This op-ed comes from Chelsea Higgs Wise of Women and Politics and Francesca Leigh-Davis of RVA Dirt and Municipal Mania.
We all have our morning routines, but in many corners of RVA, there are black women that wake up ready to talk community.
It’s a built-in strategy for getting our superwoman gear secured physically and mentally, in order to take on a world built against us. Taking on a world built against you is difficult in the best of times, and this week, with hate groups converging on Washington, DC for a repeat of last year’s Unite the Right, is not the best of times.
We spent the whole week texting back and forth: Would we go or wouldn’t we? We are two black women and independent radio hosts here at WRIR, brought together out of a shared passion for political connection and community engagement. Along with our co-hosts on our respective shows, Women and Politics and RVA Dirt’s Municipal Mania, this seemed to be an event at the intersection of all of our interests.
But unlike our co-hosts, we’re black and we’re mothers. Could we stay home, instead of putting our lives on the line once again, and let our many white friends and allies step up for the community? We decided: It’s time to give the black folks, specifically the women, a break.
We watched what happened in Charlottesville last year. Across national news outlets, tiki torch-bearing, polo-popped-collar wearing, “fine people” stood alongside weaponized toy soldiers of the alt-right while throwing punches and projectiles with counter-protesters, all in front of police bystanders who offered their tacit approval.
If the neo-Nazis will ruthlessly murder a white woman over a piece of marble they will definitely run over our black selves. Our white co-hosts can maneuver in the crowd and be a presence that takes on the torch, literally and figuratively. Even armed with a press pass and a camera crew, to the tiki torch-carrying whites, we would become a number of racial epithets without hesitation. Our voices as black women come with a responsibility, on how and what to report, but would we be there this Sunday at Unite the Right 2?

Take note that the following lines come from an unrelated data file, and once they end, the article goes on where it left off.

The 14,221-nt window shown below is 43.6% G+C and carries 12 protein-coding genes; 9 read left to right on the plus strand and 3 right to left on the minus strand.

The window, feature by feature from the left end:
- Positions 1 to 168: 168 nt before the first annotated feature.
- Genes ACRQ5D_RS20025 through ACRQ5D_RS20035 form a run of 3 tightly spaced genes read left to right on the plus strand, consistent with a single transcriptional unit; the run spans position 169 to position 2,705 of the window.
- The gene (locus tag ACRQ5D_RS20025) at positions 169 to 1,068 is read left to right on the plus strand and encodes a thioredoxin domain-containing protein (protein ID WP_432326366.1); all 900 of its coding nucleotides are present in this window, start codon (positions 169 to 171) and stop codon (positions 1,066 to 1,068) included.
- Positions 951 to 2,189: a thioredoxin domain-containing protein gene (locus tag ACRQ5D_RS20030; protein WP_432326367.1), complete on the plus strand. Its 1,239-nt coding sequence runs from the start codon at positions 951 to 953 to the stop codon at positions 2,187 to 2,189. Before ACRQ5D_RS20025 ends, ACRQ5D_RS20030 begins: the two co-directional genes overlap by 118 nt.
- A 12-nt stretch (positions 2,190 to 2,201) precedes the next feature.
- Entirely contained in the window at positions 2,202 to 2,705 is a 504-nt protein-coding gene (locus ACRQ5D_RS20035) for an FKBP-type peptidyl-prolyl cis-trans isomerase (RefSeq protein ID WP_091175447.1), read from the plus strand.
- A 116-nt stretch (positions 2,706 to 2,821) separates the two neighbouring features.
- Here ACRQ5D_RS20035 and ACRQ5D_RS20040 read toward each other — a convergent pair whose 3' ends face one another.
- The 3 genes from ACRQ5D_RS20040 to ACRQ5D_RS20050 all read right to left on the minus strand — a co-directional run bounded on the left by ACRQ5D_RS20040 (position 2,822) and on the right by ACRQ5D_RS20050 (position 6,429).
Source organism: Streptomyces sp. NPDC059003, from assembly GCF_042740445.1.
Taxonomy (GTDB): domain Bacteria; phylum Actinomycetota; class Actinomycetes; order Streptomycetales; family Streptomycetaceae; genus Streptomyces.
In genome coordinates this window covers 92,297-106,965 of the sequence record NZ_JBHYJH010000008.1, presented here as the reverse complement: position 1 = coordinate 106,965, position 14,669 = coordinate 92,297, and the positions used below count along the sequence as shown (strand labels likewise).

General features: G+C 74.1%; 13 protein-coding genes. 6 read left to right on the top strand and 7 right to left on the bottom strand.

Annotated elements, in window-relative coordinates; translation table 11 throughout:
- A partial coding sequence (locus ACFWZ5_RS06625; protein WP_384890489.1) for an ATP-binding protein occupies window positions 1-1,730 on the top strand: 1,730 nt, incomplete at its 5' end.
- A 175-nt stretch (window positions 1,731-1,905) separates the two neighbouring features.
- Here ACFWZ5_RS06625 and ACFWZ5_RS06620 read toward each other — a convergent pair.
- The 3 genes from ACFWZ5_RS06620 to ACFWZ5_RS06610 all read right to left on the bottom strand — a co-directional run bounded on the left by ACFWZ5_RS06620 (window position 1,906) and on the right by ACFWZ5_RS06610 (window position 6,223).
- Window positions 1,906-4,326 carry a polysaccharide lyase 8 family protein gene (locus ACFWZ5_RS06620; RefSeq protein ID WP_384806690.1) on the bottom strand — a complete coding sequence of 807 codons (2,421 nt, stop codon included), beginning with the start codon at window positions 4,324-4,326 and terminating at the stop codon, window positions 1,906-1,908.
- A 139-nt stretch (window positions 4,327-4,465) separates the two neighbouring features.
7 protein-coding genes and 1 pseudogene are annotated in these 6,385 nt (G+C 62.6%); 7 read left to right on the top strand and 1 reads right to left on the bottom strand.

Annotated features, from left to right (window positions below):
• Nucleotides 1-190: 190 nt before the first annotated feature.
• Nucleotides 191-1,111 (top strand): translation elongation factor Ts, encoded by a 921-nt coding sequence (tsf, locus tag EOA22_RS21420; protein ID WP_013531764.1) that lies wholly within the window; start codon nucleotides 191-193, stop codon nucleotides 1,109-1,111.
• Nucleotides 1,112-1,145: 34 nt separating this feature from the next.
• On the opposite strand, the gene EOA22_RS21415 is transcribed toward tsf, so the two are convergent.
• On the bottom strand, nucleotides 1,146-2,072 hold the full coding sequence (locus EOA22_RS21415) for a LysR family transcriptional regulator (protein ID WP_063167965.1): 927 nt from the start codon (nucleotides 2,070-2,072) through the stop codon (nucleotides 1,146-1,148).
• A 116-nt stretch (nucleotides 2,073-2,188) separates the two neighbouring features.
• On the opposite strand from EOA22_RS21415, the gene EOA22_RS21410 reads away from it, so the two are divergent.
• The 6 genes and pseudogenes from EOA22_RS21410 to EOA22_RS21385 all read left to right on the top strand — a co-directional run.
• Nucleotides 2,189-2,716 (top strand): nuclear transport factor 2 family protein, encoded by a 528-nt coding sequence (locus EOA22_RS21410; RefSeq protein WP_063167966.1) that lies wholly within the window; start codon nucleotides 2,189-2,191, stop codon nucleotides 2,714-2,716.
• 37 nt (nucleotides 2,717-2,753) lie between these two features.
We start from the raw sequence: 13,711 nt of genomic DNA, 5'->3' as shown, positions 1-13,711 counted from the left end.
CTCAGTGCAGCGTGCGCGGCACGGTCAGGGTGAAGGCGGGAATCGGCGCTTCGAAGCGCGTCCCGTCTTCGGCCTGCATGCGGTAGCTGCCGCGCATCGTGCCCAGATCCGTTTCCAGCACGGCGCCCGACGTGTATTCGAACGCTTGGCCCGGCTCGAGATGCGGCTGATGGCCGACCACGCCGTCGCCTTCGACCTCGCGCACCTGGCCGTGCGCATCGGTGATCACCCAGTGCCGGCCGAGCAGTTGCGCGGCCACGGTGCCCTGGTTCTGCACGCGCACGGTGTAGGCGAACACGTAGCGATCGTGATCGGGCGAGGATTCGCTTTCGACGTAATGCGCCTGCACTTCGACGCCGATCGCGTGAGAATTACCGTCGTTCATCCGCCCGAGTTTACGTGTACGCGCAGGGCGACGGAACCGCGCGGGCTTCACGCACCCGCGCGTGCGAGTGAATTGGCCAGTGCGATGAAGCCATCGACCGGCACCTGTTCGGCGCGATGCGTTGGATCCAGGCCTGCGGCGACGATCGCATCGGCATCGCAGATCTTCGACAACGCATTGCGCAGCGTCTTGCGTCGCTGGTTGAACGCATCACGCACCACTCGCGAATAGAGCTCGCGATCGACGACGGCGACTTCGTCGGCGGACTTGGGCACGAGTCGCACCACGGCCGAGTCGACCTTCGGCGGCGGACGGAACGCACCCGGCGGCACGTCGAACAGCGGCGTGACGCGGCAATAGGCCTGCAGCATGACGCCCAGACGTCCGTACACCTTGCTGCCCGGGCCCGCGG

Participating in a Confederate monument protest opposite extremist alt-right militias and the over-militarized police force is nowhere we need to be. We are mothers and we risk our families and our existence when we lend our voice and presence in aggression-filled battles. As a black body in these spaces, we are met with aggression and are challenged not only from the emboldened cosplay-dressed defenders of the south, but from the police sworn to serve and protect.
Historically, civil rights protesters were met with white supremacists and police with hoses, and in 2018, any day can find a black person face-to-face with neo-Nazis or a trigger-happy police officer. So, rather than become the next hashtag, we plan to spectate from home, sitting in front of a television or phone screen cheering on the concerned, progressive, white-privileged allies while they clash with the tiny titans of prejudice and bigotry. This is exactly where this fight should happen.
Do black voices have a place in this argument? Sure, but we all watched in horror last year and learned a valuable lesson. Black voices can protest non-violently, silently, even list the names of our fallen soldiers on the ties of our sports heroes, but still, America is complicit. Though, there is a lost hero’s name that stands out in the fight against neo-Nazis, and it’s not a black one. #RIPHeather. Witnessing black people killed by the criminal justice system is not enough for a shift, but the sacrifice of one white woman body has the country ready to fight back, so let’s let them.
Here’s a message to our friends, allies, and our beloved co-hosts: Use your privilege to stand up to the reign of white supremacy from which you benefit, and not just at protests. There are times we need allies to be physically next to us, to use your body to validate our voice in a spaces where we may be unwanted and disrespected; there, your whiteness is disrupting privilege, and it is appreciated. But this weekend, we have a front row seat to true allyship as you all #DoTheWork and be the body at the march. Our absence doesn’t dampen our voice, but our choice to stand down for a much deserved break is the perfect place to tag our allies in.
A decision not made out of fear, but out of self-preservation.